1 INTERNATIONAL STUDENT ACCESS TO PREGNANCY-RELATED CARE MULTICULTURAL CENTRE FOR WOMEN S HEALTH The Multicultural Centre for Women s Health (MCWH) is a national, community-based organisation committed to the achievement of health and wellbeing for and by immigrant and refugee women. The mission of MCWH is to promote the wellbeing of immigrant and refugee women across Australia, through advocacy, social action, multilingual education, research and capacity building. INTERNATIONAL STUDENTS IN AUSTRALIA International education is Australia s third largest export industry, generating AUD$16.3 billion in export income in i Beyond the significant economic contribution that international students represent in Australia, they enrich Australian communities, expand Australia s global networks and can supplement and diversify our labour force. ii In 2010, there were 218,373 female international students studying in Australia on a student visa (46.5 per cent of Australia s international student population). International students currently come from many different countries, with a high proportion of students from China (29.6%) and India (14.6%). iii THE HEALTH AND WELLBEING OF FEMALE INTERNATIONAL STUDENTS Research conducted through our Female International Student Program has highlighted concerns about international students rights in relation to informed choice in sexual and reproductive health. The high rates of unplanned and unintended pregnancy in the international student population iv are attributable to multiple factors including international students poor access to health services, limited sexual and reproductive health literacy, and the dynamics of the immigration experience. The overwhelming majority of international students are young people aged in their late teens and twenties, a population that is typically, or likely to become, sexually active. The risk of unprotected sex and the probability of an unplanned pregnancy are heightened during the first twelve months after arrival in Australia when students are adjusting to life in a new country without familiar social supports. v Further factors that can impact upon international students ability to make informed decisions in relation to their sexual and reproductive health include their socio-economic status, intimate partner or other forms of violence, isolation and lack of access to culturally appropriate health information and services.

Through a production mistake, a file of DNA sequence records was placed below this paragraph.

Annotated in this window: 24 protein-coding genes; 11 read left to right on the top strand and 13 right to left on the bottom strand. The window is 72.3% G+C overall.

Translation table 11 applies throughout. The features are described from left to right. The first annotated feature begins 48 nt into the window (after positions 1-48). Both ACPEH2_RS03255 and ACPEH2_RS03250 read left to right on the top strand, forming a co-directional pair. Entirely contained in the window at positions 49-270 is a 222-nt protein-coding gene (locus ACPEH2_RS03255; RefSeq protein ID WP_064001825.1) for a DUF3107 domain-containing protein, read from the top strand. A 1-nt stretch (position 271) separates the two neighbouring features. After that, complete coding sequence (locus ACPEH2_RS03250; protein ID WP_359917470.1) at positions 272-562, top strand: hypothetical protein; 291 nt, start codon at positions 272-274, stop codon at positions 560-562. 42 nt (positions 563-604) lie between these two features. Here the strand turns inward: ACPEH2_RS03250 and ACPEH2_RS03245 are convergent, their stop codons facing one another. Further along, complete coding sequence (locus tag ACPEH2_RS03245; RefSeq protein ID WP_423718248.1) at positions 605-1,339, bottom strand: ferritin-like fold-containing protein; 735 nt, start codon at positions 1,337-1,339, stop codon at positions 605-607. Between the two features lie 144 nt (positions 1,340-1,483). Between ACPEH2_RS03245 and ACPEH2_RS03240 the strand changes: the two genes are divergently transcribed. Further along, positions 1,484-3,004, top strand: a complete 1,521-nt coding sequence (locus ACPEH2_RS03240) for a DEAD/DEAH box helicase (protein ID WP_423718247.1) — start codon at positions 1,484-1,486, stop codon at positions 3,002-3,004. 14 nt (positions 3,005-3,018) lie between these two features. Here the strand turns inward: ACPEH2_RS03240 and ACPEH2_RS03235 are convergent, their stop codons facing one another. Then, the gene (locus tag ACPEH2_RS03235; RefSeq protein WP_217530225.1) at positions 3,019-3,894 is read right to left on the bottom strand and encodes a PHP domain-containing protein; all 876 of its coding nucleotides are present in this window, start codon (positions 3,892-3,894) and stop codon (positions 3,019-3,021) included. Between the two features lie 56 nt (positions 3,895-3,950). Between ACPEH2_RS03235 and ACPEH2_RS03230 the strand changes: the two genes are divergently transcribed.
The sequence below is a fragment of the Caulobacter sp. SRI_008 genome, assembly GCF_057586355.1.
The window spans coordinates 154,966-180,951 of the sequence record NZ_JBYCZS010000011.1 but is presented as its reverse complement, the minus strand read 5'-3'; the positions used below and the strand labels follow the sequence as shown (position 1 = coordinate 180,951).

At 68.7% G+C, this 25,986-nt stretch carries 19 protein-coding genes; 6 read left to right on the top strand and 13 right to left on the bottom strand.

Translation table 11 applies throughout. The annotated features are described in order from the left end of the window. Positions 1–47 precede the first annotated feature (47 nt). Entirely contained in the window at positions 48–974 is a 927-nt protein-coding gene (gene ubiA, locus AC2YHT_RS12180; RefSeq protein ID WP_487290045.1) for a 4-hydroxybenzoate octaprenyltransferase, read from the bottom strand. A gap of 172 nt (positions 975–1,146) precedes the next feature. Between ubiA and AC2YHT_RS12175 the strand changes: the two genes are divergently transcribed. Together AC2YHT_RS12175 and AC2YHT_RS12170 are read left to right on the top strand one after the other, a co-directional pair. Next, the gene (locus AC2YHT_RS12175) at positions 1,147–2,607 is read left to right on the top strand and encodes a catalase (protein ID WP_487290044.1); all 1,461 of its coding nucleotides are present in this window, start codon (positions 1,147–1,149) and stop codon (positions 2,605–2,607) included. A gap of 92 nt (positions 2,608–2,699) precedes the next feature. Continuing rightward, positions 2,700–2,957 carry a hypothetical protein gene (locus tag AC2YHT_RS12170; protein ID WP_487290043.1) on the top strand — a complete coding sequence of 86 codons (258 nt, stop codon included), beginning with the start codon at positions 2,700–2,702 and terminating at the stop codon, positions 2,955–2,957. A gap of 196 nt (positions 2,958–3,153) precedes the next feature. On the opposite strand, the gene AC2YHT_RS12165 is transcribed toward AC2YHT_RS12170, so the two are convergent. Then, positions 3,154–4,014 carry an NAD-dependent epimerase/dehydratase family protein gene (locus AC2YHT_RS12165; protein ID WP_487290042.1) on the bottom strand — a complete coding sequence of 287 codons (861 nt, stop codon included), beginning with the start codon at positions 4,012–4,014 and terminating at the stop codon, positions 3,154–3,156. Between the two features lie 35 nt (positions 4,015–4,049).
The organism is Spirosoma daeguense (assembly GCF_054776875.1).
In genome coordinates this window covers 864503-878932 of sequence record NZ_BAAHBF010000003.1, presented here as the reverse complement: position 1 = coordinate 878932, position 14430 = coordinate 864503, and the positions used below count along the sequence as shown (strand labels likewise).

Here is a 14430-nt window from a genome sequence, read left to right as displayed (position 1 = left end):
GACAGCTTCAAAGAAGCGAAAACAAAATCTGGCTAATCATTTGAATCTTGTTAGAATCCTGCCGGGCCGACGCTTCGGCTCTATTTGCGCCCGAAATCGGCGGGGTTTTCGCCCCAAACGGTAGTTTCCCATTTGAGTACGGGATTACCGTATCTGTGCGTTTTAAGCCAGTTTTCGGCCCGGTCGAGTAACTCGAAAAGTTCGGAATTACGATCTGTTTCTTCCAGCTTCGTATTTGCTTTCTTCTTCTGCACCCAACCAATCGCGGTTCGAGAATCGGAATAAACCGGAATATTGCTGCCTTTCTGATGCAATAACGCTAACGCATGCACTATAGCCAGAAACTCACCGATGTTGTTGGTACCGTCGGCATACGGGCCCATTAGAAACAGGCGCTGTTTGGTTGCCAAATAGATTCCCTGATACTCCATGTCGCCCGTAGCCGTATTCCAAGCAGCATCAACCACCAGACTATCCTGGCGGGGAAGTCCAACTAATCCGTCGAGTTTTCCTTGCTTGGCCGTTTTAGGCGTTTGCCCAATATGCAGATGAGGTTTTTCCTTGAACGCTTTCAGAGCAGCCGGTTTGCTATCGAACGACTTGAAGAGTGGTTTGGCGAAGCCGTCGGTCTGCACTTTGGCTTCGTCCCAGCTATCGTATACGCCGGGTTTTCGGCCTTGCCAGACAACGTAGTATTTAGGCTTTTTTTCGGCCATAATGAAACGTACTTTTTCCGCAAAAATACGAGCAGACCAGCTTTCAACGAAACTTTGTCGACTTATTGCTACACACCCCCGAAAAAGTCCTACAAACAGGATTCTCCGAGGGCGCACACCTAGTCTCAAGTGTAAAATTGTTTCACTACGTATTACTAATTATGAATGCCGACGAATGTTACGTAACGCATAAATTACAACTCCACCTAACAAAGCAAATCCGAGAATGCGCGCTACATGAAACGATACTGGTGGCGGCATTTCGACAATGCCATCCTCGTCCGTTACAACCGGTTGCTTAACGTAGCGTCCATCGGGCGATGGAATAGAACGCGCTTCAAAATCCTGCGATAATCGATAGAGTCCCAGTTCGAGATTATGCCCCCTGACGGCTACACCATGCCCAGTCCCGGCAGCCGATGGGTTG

2 WHAT IS OVERSEAS STUDENT HEALTH COVER (OSHC)? International students on student (temporary) visas are not entitled to Medicare and must purchase Overseas Students Health Cover (OSHC) for the duration of their stay in Australia, to cover medical costs for themselves and their families. The purchase and maintenance of OSHC is a mandatory student visa condition. Students who do not maintain OSHC are at risk of having their visa cancelled and being deported. OSHC covers access to basic medical treatment similar to that for which Australian citizens and permanent residents are covered under Medicare, including in-hospital and out-of-hospital medical services, surgically implanted prostheses, some prescription medicines, and emergency ambulance transportation. The minimum requirements and arrangements of OSHC are stipulated in the OSHC Deed. vi This Deed is a legal agreement between the Commonwealth of Australia represented by the Department of Health and Ageing and a registered private health insurer that provides OSHC. HEALTH CARE RESTRICTIONS ON PREGNANCY-RELATED CARE Submissions to the Australian Government in 2010 provided evidence that more than 70% of all health insurance claims for pregnancy-related treatment for all international students and their dependants occur within the first 12 months of OSHC and between 33% and 48% of claims for all hospital items under OSHC relate to pregnancy. vii Since July 2011, under the OSHC Deed, insurers have been allowed to set a 12-month waiting period for nonemergency pregnancy-related services. On these terms, an OSHC insurer is not required to pay benefits for the treatment of pregnancy-related conditions to international students and their dependants in the first 12 months of their arrival in Australia, unless emergency care is required. Birth is not explicitly listed in the OSHC Deed as a health condition which constitutes emergency care. The OSHC Deed does not specify who is responsible for providing students with access to health care. Health insurers may choose to waiver the 12 month waiting period, but there is no requirement or incentive to do so. IMPACTS ON FEMALE INTERNATIONAL STUDENTS An international student, or the female partner of an international student, who experiences an unintended pregnancy within the first 12 months of arrival in Australia is faced with limited reproductive choices while simultaneously experiencing financial and/or settlement difficulties. Both short-term and long-term impacts upon female international students or upon the dependants of international students can include: the unsubsidised cost of termination (costs vary greatly nationally but are substantial) or, if the student is unable to pay, the potentially life threatening health risks that are associated with seeking alternative, unlawful or medically unsanctioned forms of termination; insufficient or non-existent antenatal care if the student is unable to pay upfront for maternity services (approximate cost from AUD$9,000 $29,000 viii ) which can compromise the student s health outcomes; the interruption or abandonment of studies which can seriously impact future or continuous education and career prospects, civic and economic participation and independence; and stress and anxiety In its present form the OSHC Deed does not take into account the potential health risks to which female international students may be exposed without any provision for pregnancy-related care in the first 12 months of their stay in Australia. The Deed states that students will be covered for pregnancy-related emergency treatment under the circumstances where a medical practitioner certifies, and the insurer agrees, that it is